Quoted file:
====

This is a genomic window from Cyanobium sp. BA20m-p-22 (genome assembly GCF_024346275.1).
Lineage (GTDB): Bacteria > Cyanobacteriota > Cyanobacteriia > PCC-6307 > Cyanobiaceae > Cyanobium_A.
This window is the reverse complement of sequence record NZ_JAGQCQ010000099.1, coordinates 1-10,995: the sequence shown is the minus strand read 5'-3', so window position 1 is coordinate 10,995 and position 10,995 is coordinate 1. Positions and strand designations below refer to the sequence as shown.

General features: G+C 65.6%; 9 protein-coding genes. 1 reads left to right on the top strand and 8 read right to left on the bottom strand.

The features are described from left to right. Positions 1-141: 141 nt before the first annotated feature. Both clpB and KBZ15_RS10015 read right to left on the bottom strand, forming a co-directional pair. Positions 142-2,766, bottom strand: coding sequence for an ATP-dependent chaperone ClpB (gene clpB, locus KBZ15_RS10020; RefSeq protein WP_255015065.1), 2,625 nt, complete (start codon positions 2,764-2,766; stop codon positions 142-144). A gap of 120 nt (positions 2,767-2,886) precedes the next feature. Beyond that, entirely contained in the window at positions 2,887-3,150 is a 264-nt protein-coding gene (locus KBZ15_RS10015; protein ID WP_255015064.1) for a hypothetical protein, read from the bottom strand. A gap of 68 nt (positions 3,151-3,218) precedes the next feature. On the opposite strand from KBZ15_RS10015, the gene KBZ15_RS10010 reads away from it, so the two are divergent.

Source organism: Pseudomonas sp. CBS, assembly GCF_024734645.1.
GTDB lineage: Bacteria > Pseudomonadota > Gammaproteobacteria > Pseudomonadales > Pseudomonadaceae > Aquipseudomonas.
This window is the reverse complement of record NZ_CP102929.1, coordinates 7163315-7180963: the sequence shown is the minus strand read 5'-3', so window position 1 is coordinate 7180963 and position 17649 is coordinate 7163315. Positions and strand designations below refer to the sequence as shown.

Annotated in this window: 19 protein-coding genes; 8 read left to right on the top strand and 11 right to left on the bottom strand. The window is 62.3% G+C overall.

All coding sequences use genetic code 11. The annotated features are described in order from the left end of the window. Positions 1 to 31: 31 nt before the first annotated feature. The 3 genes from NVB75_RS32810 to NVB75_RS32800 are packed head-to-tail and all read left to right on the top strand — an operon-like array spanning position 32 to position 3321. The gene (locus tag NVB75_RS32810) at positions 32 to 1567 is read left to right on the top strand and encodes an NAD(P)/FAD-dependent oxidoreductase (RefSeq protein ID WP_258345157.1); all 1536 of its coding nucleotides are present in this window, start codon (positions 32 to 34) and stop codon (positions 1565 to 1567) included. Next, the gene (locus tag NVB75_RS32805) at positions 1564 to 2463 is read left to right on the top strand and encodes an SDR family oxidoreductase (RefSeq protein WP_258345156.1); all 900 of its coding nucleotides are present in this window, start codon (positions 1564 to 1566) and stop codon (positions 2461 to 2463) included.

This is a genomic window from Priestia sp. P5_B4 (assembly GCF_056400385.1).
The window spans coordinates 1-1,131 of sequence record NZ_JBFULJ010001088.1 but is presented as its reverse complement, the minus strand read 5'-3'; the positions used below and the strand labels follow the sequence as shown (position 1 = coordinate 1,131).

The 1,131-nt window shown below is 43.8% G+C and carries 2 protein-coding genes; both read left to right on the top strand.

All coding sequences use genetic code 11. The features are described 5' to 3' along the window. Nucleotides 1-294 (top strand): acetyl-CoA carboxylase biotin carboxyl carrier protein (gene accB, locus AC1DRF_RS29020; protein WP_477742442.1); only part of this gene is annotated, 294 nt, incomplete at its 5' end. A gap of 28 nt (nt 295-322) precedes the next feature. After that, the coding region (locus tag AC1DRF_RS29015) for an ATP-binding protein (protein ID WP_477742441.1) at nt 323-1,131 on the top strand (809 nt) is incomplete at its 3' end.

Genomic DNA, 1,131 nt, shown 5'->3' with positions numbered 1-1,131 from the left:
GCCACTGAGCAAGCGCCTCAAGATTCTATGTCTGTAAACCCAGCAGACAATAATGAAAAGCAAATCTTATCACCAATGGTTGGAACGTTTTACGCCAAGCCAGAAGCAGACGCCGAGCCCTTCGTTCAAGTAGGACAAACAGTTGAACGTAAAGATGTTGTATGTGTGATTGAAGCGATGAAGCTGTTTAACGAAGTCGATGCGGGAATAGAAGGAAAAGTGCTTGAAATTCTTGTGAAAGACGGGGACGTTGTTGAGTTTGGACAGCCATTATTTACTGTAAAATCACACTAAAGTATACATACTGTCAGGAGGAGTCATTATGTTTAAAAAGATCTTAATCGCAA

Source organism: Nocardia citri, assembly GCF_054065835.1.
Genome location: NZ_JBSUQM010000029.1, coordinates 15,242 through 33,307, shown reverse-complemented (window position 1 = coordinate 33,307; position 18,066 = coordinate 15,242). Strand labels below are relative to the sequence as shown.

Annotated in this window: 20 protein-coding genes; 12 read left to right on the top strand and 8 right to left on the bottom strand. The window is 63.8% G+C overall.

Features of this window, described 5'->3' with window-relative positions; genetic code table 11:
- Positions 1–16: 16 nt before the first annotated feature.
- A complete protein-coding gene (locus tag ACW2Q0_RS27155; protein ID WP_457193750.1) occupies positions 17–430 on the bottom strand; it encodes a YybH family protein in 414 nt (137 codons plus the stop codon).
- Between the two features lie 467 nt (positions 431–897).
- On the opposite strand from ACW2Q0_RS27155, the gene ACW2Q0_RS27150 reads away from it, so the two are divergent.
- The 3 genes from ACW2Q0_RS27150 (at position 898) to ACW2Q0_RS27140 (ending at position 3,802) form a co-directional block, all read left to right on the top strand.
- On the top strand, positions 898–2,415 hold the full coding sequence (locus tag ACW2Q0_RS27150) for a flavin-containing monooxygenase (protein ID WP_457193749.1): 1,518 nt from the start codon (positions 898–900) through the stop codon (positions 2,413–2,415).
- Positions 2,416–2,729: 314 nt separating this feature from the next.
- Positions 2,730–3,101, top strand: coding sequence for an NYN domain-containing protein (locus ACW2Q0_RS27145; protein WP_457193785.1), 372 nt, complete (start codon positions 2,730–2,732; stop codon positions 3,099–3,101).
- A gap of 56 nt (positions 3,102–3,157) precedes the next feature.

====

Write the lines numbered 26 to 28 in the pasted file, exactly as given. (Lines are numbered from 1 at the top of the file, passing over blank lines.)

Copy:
- On the top strand, positions 898–2,415 hold the full coding sequence (locus tag ACW2Q0_RS27150) for a flavin-containing monooxygenase (protein ID WP_457193749.1): 1,518 nt from the start codon (positions 898–900) through the stop codon (positions 2,413–2,415).
- Positions 2,416–2,729: 314 nt separating this feature from the next.
- Positions 2,730–3,101, top strand: coding sequence for an NYN domain-containing protein (locus ACW2Q0_RS27145; protein WP_457193785.1), 372 nt, complete (start codon positions 2,730–2,732; stop codon positions 3,099–3,101).